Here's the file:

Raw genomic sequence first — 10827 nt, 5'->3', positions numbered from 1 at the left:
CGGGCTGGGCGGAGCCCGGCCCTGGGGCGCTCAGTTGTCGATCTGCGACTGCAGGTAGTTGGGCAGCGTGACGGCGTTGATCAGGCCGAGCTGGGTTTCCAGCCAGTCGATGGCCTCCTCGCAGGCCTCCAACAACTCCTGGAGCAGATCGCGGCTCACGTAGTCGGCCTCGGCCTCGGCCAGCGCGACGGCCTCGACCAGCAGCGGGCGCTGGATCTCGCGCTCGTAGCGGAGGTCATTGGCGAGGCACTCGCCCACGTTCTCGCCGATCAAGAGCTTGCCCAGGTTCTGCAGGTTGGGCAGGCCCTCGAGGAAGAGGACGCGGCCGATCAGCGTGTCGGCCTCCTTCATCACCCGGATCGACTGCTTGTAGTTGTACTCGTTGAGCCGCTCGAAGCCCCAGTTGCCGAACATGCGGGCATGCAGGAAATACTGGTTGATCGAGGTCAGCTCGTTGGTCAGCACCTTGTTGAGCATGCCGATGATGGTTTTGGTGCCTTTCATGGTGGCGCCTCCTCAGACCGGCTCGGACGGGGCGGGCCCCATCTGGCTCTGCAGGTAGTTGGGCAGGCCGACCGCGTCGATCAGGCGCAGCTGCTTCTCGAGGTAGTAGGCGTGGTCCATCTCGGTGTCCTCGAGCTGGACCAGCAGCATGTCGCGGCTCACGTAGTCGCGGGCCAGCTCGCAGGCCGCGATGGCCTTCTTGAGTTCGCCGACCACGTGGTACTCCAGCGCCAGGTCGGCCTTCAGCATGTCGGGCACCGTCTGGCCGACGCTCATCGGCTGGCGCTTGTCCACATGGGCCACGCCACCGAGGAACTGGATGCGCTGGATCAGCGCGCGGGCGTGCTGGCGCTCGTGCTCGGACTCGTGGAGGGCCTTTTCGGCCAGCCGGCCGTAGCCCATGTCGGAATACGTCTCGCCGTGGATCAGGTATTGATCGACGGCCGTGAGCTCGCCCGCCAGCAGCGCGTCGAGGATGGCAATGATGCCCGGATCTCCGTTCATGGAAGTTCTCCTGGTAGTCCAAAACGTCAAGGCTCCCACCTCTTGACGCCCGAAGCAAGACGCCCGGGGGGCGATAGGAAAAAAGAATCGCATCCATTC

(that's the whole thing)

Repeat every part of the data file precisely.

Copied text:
Raw genomic sequence first — 10827 nt, 5'->3', positions numbered from 1 at the left:
CGGGCTGGGCGGAGCCCGGCCCTGGGGCGCTCAGTTGTCGATCTGCGACTGCAGGTAGTTGGGCAGCGTGACGGCGTTGATCAGGCCGAGCTGGGTTTCCAGCCAGTCGATGGCCTCCTCGCAGGCCTCCAACAACTCCTGGAGCAGATCGCGGCTCACGTAGTCGGCCTCGGCCTCGGCCAGCGCGACGGCCTCGACCAGCAGCGGGCGCTGGATCTCGCGCTCGTAGCGGAGGTCATTGGCGAGGCACTCGCCCACGTTCTCGCCGATCAAGAGCTTGCCCAGGTTCTGCAGGTTGGGCAGGCCCTCGAGGAAGAGGACGCGGCCGATCAGCGTGTCGGCCTCCTTCATCACCCGGATCGACTGCTTGTAGTTGTACTCGTTGAGCCGCTCGAAGCCCCAGTTGCCGAACATGCGGGCATGCAGGAAATACTGGTTGATCGAGGTCAGCTCGTTGGTCAGCACCTTGTTGAGCATGCCGATGATGGTTTTGGTGCCTTTCATGGTGGCGCCTCCTCAGACCGGCTCGGACGGGGCGGGCCCCATCTGGCTCTGCAGGTAGTTGGGCAGGCCGACCGCGTCGATCAGGCGCAGCTGCTTCTCGAGGTAGTAGGCGTGGTCCATCTCGGTGTCCTCGAGCTGGACCAGCAGCATGTCGCGGCTCACGTAGTCGCGGGCCAGCTCGCAGGCCGCGATGGCCTTCTTGAGTTCGCCGACCACGTGGTACTCCAGCGCCAGGTCGGCCTTCAGCATGTCGGGCACCGTCTGGCCGACGCTCATCGGCTGGCGCTTGTCCACATGGGCCACGCCACCGAGGAACTGGATGCGCTGGATCAGCGCGCGGGCGTGCTGGCGCTCGTGCTCGGACTCGTGGAGGGCCTTTTCGGCCAGCCGGCCGTAGCCCATGTCGGAATACGTCTCGCCGTGGATCAGGTATTGATCGACGGCCGTGAGCTCGCCCGCCAGCAGCGCGTCGAGGATGGCAATGATGCCCGGATCTCCGTTCATGGAAGTTCTCCTGGTAGTCCAAAACGTCAAGGCTCCCACCTCTTGACGCCCGAAGCAAGACGCCCGGGGGGCGATAGGAAAAAAGAATCGCATCCATTC